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Who Polices the Police?
Entry 1711, on 2015-04-15 at 19:42:54 (Rating 4, News)
In this blog I have made several negative comments going back many years about the New Zealand police. I should also say that I have generally accepted that in most cases the police do an adequate job, and often have to do difficult work which I would never want to do myself, but that is no excuse for unacceptable levels of poor performance or any systematic problems which I believe really do exist.
Recently politcal commentator and academic Bryce Edwards has made similar comments to these and has received some criticism as a result. Is that fair? Well obviously I don't think so because he has been saying very similar things to me (it just took him a bit longer to get started on the subject) but I guess we should expect that when a well known public figure takes this sort of stand against a powerful organisation he will get a reaction.
So to get on to some specifics...
After Edwards' article criticising police performance the police commissioner disagreed and said he should get out from behind his desk and see first hand the work the police do every day.
What an fatuous response. I couldn't help but notice that he didn't address any of the issues raised. I also though it was ironic that the commissioner, who I suspect spends most of his life behind a desk, criticised Edwards for the same thing.
But I have noticed increasing levels of propaganda from the police over the last few years. This of course fits in with the attitude of other large organisations (including the government) who seem to think they can avoid criticism by indulging in self-righteous, humorous, or irrelevant sideshows instead of really answering the hard questions.
There have been many high profile failures of police over the years - cases involving Mark Lundy, Teina Pora, David Bain, and Arthur Allan Thomas being the most obvious - and I'm sure these represent just the tiniest fraction of the total because we never hear about most of them. But is the problem incompetence or corruption?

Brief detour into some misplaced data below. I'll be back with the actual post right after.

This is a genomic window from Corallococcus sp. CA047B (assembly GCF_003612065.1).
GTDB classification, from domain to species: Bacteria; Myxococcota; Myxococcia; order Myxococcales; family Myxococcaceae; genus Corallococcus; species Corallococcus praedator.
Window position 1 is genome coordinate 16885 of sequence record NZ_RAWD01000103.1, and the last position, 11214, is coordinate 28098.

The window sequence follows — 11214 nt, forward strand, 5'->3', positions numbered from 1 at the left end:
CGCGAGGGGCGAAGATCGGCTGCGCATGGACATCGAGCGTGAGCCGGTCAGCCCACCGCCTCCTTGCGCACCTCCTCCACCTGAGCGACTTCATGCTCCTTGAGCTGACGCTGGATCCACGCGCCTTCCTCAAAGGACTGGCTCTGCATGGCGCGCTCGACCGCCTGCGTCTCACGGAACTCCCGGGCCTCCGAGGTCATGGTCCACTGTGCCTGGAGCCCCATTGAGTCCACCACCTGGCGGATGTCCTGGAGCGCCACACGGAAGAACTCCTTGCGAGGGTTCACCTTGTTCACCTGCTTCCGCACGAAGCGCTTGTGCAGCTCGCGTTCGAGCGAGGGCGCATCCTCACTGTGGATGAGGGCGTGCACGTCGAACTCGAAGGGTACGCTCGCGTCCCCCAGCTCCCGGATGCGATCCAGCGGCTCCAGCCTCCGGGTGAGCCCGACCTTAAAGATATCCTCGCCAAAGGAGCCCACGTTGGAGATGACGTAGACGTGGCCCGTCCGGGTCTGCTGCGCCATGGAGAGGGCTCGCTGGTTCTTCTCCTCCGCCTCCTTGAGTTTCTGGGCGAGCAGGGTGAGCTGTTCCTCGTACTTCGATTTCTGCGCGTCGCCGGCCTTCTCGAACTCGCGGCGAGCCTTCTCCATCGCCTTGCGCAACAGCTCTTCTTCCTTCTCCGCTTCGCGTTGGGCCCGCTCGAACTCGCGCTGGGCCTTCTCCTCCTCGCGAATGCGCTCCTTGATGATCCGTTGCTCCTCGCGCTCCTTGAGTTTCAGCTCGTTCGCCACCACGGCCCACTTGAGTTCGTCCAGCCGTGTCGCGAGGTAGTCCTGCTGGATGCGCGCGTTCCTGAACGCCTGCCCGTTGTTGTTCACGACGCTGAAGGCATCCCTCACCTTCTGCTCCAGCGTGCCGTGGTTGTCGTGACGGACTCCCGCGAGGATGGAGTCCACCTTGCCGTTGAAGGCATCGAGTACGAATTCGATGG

Bryce Edwards says it's corruption but not in the sense of police getting bribes or anything similar. It's corruption through misuse of power and I think that he has a good point.
But the title of this blog post is "Who Polices the Police?" so let's get back to that. We do have the (so-called) Independent Police Conduct Authority but that name is a bit of a joke and many people see it as being anything but independent because many of its staff are ex-police. Did anyone (apart from those who don't want the police controlled) really think this was a good idea?
Here's a quote I found describing this organisation: "The worst thing we can do is to continue to pretend the IPCA is somehow independent, somehow useful, somehow holds police to account and somehow reports faithfully and honestly to the public. It does none of these things. We may as well be rid of this misleading and useless appendage."
Exactly. We need an organisation that can do the job it is there for, and one which looks at complaints realistically and doesn't bias the outcome of investigations before they even start. The IPCA being so useless is worse than not having it at all because now the police can quote the outcome of its investigations and say they have been cleared. It's totally ridiculous.
The police - more than any other large organisations with an important role in society - need to be controlled carefully. At the moment there is little control and the police are going feral. If we're not careful we could end up with a bunch of armed thugs and killers like the American police where intimidation, brutality, and murder is an almost daily occurence.
Whatever your perspective I don't think it's unrealistic to expect the senior police management to answer reasonable accusations fairly and without resorting to cheap stunts like demanding their critics join them on the beat. If they can't come up with a better defence than that then maybe things really have got worse than we thought.
And since the IPCA don't do much, who else is going to police the police?
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